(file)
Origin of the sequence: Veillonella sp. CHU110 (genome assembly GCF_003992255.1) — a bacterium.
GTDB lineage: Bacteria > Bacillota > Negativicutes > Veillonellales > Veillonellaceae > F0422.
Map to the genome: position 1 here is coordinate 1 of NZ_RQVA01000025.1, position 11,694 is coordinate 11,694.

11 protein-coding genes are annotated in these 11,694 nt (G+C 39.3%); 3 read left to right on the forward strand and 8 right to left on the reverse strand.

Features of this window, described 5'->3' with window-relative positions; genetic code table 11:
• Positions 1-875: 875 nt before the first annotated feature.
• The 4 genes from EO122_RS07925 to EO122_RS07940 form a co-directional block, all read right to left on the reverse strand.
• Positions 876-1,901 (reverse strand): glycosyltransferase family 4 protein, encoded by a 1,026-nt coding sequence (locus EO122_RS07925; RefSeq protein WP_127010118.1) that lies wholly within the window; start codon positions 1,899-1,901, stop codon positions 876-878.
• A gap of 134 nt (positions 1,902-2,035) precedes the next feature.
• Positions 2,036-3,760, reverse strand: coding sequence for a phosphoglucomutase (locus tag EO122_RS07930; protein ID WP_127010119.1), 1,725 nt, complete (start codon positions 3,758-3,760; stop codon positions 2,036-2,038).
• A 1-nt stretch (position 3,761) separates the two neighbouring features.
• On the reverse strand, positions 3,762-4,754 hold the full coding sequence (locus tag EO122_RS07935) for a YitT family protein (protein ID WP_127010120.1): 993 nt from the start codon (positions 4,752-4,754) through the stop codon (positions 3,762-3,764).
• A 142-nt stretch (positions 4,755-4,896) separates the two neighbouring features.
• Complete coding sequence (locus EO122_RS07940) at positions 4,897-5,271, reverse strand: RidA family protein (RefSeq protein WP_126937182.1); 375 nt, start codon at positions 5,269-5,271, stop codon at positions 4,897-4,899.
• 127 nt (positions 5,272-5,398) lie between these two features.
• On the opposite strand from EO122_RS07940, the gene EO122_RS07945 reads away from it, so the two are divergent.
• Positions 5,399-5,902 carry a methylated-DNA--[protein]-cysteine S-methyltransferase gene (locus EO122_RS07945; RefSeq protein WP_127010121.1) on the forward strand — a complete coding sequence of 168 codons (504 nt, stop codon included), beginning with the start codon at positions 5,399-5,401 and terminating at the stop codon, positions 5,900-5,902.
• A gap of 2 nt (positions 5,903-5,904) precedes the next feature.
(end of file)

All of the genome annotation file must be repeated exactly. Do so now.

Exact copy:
Origin of the sequence: Veillonella sp. CHU110 (genome assembly GCF_003992255.1) — a bacterium.
GTDB lineage: Bacteria > Bacillota > Negativicutes > Veillonellales > Veillonellaceae > F0422.
Map to the genome: position 1 here is coordinate 1 of NZ_RQVA01000025.1, position 11,694 is coordinate 11,694.

11 protein-coding genes are annotated in these 11,694 nt (G+C 39.3%); 3 read left to right on the forward strand and 8 right to left on the reverse strand.

Features of this window, described 5'->3' with window-relative positions; genetic code table 11:
• Positions 1-875: 875 nt before the first annotated feature.
• The 4 genes from EO122_RS07925 to EO122_RS07940 form a co-directional block, all read right to left on the reverse strand.
• Positions 876-1,901 (reverse strand): glycosyltransferase family 4 protein, encoded by a 1,026-nt coding sequence (locus EO122_RS07925; RefSeq protein WP_127010118.1) that lies wholly within the window; start codon positions 1,899-1,901, stop codon positions 876-878.
• A gap of 134 nt (positions 1,902-2,035) precedes the next feature.
• Positions 2,036-3,760, reverse strand: coding sequence for a phosphoglucomutase (locus tag EO122_RS07930; protein ID WP_127010119.1), 1,725 nt, complete (start codon positions 3,758-3,760; stop codon positions 2,036-2,038).
• A 1-nt stretch (position 3,761) separates the two neighbouring features.
• On the reverse strand, positions 3,762-4,754 hold the full coding sequence (locus tag EO122_RS07935) for a YitT family protein (protein ID WP_127010120.1): 993 nt from the start codon (positions 4,752-4,754) through the stop codon (positions 3,762-3,764).
• A 142-nt stretch (positions 4,755-4,896) separates the two neighbouring features.
• Complete coding sequence (locus EO122_RS07940) at positions 4,897-5,271, reverse strand: RidA family protein (RefSeq protein WP_126937182.1); 375 nt, start codon at positions 5,269-5,271, stop codon at positions 4,897-4,899.
• 127 nt (positions 5,272-5,398) lie between these two features.
• On the opposite strand from EO122_RS07940, the gene EO122_RS07945 reads away from it, so the two are divergent.
• Positions 5,399-5,902 carry a methylated-DNA--[protein]-cysteine S-methyltransferase gene (locus EO122_RS07945; RefSeq protein WP_127010121.1) on the forward strand — a complete coding sequence of 168 codons (504 nt, stop codon included), beginning with the start codon at positions 5,399-5,401 and terminating at the stop codon, positions 5,900-5,902.
• A gap of 2 nt (positions 5,903-5,904) precedes the next feature.